Stock and bond markets are in full on panic mode. At one point this morning the Dow Jones Industrial Average had fallen 369 points and was below 16,000. It has since recovered some of that loss. It’s hard to believe that it was just a month ago that we were staring at record highs on the Dow and the S&P 500. As of this writing, the Dow is down 6% and the S&P 500 nearly 8% from their mid-September highs.

Bonds have staged a massive rally pushing prices higher and yields lower. The 2-year Treasury note, which peaked at 0.59% on September 30th, traded as low as 0.24% this morning. The 10-year Treasury note traded as low as 1.86% while at one point earlier this morning the 30-year Treasury bond price had increased nearly six full points to print a low yield of 2.67%! When the year began the market was convinced that an end to QE and a Fed on the path toward tighter policy meant higher interest rates were on tap. So far, that has certainly not turned out to be the case. In fact, as of today, the entire yield curve is lower than when 2014 began. Prospects for rate hikes in mid-2015, a virtual certainty a few short weeks ago, are being called into question as talk of global currency wars and deflation are heating up.  

MARKET INDICATIONS AS OF 9:40 A.M. CENTRAL TIME 

DOW

DOWN 182 to 16,134 (Down 6.6% from high of 17,280)

NASDAQ

DOWN 32 to 4,195 (Down 8.8% from high of 4,598)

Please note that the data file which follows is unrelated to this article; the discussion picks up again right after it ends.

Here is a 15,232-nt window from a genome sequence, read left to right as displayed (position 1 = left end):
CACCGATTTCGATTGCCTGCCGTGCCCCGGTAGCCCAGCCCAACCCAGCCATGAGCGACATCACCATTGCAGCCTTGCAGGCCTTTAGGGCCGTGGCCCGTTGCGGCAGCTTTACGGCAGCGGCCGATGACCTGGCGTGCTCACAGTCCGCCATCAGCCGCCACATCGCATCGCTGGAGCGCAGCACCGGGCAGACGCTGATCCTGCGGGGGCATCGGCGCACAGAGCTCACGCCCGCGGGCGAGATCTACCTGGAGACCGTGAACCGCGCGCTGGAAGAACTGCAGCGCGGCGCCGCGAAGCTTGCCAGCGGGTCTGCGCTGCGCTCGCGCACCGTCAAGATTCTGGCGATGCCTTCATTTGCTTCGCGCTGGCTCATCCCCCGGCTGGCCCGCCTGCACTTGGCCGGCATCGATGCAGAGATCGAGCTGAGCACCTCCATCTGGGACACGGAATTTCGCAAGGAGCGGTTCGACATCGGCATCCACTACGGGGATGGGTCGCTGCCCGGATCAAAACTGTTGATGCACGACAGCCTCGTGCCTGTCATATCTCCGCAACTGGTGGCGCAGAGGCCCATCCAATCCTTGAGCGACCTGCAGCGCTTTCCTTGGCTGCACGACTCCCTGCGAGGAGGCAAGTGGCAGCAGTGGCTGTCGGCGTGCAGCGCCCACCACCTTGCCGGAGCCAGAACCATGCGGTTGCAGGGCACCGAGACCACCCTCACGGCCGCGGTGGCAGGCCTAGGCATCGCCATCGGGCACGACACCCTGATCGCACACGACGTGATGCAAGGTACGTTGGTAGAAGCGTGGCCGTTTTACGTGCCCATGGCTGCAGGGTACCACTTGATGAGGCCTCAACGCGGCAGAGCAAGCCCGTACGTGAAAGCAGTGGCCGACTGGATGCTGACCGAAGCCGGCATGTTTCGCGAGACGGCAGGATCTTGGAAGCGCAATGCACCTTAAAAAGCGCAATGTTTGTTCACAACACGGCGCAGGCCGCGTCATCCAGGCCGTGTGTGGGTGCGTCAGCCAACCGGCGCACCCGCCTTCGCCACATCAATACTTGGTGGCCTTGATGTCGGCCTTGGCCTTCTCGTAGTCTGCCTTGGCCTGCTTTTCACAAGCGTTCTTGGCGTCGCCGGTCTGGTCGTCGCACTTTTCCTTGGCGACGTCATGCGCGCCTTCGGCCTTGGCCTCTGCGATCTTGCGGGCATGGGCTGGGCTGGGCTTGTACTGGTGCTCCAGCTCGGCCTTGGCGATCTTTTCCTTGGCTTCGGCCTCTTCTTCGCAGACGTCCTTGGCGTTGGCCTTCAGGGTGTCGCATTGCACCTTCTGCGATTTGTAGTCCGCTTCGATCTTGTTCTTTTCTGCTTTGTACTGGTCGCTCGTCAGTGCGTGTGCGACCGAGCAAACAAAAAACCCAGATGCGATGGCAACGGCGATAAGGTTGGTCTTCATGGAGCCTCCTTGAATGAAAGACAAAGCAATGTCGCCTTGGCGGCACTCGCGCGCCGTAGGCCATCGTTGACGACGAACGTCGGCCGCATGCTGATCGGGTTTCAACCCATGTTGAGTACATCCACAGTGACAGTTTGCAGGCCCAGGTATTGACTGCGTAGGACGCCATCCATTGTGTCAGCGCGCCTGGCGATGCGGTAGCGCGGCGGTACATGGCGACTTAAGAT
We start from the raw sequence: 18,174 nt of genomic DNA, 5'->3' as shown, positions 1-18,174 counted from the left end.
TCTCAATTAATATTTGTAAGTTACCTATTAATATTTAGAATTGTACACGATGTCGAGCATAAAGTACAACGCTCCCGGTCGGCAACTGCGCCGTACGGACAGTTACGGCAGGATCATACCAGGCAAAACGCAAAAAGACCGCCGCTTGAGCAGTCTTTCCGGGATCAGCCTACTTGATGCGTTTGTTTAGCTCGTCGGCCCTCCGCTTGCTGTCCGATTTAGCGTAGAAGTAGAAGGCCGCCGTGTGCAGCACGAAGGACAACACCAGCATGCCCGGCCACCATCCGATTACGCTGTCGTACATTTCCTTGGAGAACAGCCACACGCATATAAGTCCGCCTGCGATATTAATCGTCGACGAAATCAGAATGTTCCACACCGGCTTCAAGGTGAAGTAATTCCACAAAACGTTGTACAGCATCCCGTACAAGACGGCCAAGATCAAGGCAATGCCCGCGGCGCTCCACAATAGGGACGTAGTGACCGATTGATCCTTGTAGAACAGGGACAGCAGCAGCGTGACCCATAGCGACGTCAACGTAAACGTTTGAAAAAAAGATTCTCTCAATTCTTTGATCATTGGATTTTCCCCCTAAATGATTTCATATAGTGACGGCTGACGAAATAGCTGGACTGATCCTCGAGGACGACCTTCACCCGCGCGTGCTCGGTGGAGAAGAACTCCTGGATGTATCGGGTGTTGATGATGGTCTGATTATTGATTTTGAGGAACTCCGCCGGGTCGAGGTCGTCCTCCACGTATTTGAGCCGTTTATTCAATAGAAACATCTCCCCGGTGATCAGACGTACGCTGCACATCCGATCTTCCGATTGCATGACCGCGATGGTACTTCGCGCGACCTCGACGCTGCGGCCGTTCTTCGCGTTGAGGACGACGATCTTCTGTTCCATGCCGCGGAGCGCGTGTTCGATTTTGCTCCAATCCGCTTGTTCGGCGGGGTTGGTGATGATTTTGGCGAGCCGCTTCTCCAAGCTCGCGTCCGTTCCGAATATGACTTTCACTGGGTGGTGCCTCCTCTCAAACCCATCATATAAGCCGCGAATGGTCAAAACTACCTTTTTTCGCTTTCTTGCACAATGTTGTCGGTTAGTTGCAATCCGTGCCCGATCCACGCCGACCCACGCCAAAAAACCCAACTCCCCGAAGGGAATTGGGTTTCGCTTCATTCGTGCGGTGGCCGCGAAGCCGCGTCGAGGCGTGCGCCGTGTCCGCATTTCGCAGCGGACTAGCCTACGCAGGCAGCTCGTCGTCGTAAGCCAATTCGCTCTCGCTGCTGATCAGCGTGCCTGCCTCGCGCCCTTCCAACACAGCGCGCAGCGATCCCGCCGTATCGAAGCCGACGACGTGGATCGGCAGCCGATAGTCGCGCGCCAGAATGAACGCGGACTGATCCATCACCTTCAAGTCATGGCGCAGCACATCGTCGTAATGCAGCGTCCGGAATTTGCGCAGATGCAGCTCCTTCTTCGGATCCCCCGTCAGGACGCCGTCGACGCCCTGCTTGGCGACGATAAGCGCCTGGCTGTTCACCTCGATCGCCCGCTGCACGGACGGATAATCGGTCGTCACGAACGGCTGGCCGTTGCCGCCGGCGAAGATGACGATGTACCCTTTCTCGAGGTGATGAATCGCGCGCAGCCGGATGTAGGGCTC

S&P 500

DOWN 15 to 1,863 (Down 7.4% from high of 2,011)

1-Yr T-bill

current yield 0.06%; opening yield 0.06% (Low for 2014)

2-Yr T-note

current yield 0.28%; opening yield 0.37% (Low for 2014)

5-Yr T-note

current yield 1.27%; opening yield 1.44% (Low for 2014)

10-Yr T-note

current yield 2.20%; opening yield 2.05% (Low for 2014)

30-Yr T-bond

current yield 2.84%; opening yield 2.95% (Low for 2014)



(YESTERDAY) BOND YIELDS TUMBLE ON TROUBLING OUTLOOK

Thursday, October 9, 2014

FOMC MINUTES REVEAL FED CONCERN  
On Wednesday afternoon, the minutes from the September FOMC were released, and the unexpectedly dovish tone took the market by surprise. In particular, committee members thought the strengthening U.S. dollar and deteriorating economic growth in Europe could have adverse effects on the U.S. economy. Several members thought slowing growth in Japan and China and events in Ukraine and the Middle East could hold similar risks.  

A stronger dollar makes U.S. exports more expensive and import prices cheaper. As a result, U.S. companies become less competitive both in the foreign and domestic markets. This would be expected to slow GDP growth going forward while further reducing inflation. With inflationary pressures already below Fed targets, the idea of raising interest rates next summer seems less likely. Keep in mind that the Fed would theoretically raise rates to slow economic growth and keep inflation in check …but the global economy is already doing that. 

Fed insider Jon Hilsenrath wrote that “the collective worry is added reason for the Fed to hold short-term interest rates near zero, even as the economy improves.”